The self-proclaimed King of Everland has been given just six weeks by the Royal Court to remove a shipping container from his small parcel of Castel or he will be sent to prison for 28 days.
Steve Ogier has been in an ongoing battle with the courts over a breach of planning laws. Mr Ogier made an undertaking - essentially a promise - to the court last October that he would not develop his land until an ongoing dispute had been resolved, but he broke that promise in January by having a shipping container moved onto the site, indicated he wanted to start work.
At the start of February this year, the Deputy Bailiff Richard McMahon found Ogier to be guilty of contempt of court, but the issuing of any punishment was adjourned until last Friday to give the man an opportunity to apologise.
In that hearing, Ogier maintained his position that he would not apologise, and also formally withdrew his undertaking. The States of Guernsey then had a planning injunction imposed, which in effect, does the same as the undertaking - legally prevents any development.
Mr McMahon was sceptical of whether Ogier would abide by this injunction, but warned if he did not, the 'King' could be facing immediate prison time or a fine of up to £50,000. Ogier did agree to the court that he would have the container removed within the six weeks though - he said he had already tried to have it taken away, but poor weather had meant it had sunk into the mud, which needed to dry before it could be lifted by crane. If for any reason this container is still there in six weeks though, Ogier will go to Les Nicolles.
Steve Ogier is convinced he has found a loophole in the law, that allows his to declare independence. The first 'law' he passed in Everland was one to allow him to build his home on his land - that land already has two bunkers located on it.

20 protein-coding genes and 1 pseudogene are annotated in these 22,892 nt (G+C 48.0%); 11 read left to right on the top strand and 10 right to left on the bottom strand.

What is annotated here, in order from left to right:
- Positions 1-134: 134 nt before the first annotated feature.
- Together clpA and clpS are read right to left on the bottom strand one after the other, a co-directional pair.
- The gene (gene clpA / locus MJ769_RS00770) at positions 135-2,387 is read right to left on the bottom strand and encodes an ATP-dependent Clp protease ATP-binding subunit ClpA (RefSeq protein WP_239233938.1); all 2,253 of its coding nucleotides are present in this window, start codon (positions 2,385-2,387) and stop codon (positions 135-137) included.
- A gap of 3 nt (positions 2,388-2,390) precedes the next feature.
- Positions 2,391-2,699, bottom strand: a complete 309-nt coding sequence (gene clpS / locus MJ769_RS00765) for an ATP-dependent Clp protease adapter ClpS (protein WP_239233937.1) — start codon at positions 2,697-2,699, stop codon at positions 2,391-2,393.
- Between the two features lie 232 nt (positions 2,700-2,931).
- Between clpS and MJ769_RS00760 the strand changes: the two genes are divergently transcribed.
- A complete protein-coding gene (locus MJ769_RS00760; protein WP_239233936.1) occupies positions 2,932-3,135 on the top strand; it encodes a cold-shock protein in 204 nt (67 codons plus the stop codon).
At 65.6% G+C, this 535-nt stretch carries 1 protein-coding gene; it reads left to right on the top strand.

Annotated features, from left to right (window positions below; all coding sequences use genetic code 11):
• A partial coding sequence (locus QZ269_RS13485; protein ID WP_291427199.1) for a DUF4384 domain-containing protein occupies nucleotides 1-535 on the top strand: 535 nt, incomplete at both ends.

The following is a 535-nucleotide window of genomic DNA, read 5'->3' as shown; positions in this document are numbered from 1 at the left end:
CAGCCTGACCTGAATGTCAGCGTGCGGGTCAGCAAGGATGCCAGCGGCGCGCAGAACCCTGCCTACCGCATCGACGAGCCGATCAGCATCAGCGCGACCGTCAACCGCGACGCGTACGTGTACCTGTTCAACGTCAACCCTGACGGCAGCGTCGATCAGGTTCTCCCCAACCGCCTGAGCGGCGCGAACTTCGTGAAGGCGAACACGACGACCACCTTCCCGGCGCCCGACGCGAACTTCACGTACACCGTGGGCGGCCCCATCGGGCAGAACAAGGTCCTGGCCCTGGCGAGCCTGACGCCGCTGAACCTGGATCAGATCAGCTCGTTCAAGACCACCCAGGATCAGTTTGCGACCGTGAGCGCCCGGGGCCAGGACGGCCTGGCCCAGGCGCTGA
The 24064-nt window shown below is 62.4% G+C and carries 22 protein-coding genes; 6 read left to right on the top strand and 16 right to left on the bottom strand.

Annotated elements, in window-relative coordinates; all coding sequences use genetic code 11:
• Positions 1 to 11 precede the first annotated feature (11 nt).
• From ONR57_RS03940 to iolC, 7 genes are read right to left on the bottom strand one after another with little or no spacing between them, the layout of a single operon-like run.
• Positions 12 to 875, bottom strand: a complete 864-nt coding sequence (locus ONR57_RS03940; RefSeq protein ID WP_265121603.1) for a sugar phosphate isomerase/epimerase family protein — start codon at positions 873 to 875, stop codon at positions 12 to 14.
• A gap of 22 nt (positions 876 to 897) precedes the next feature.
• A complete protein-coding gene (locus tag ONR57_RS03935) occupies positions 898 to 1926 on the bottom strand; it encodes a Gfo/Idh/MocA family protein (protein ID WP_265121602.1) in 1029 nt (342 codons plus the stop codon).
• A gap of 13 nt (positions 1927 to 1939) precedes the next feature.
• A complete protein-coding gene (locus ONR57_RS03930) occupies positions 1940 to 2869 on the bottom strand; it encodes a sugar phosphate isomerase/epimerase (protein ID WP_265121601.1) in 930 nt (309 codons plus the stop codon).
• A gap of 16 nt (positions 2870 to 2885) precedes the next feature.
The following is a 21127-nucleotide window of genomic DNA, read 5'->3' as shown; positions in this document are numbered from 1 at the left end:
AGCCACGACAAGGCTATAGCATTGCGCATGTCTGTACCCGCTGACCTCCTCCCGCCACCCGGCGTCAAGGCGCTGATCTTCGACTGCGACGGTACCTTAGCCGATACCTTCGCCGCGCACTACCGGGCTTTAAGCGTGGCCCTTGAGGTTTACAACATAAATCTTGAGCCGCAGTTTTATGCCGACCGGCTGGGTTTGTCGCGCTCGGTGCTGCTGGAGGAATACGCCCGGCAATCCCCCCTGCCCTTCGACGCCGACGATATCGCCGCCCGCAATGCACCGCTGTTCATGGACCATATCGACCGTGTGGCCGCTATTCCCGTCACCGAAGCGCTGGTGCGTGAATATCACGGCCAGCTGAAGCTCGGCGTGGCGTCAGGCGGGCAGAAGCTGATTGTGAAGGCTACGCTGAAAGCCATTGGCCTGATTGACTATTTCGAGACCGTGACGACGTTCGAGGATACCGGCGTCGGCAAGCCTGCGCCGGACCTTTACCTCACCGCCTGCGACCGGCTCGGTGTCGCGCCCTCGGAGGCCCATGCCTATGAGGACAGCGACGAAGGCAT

Ogier has been trying to claim he is now independent from Guernsey, because he has declared independence and founded a micro nation - Everland - on the Ruette du Frocq last year in May. The court has repeatedly rejected this argument on a number of grounds, including the fact that international law states a new state can only be recognised if it is acknowledged by a foreign power. Ogier has persisted with his argument, however, saying he will not "back down" until he is shown evidence he is in the wrong.
"I am an innocent man and I am not in the wrong, your honour," he told the Deputy Bailiff.
The Deputy Bailiff advised Ogier to go through the proper planning routes and apply for permission normally. Although he may not "get what he wants", there has not been a formal refusal because an application was never made.
Ogier made this declaration of independence because he wanted to build a house on his land. He thought he would not get planning permission to do so, after he had made some enquiries - although he never actually made an application.
Mr McMahon made it clear to the court that Ogier had "not found a loophole" and needed to abide by the planning laws which he was breaching.
"I am satisfied that this was a wilful disregard of the undertaking that was given," he said.
"Whether or not an injunction will be a successful form of restraint is yet to be seen. [Mr Ogier] is wholly misguided in his thoughts. It really is time for a reality check."
The States of Guernsey were also given permission to pass the costs of committal on to Mr Ogier.
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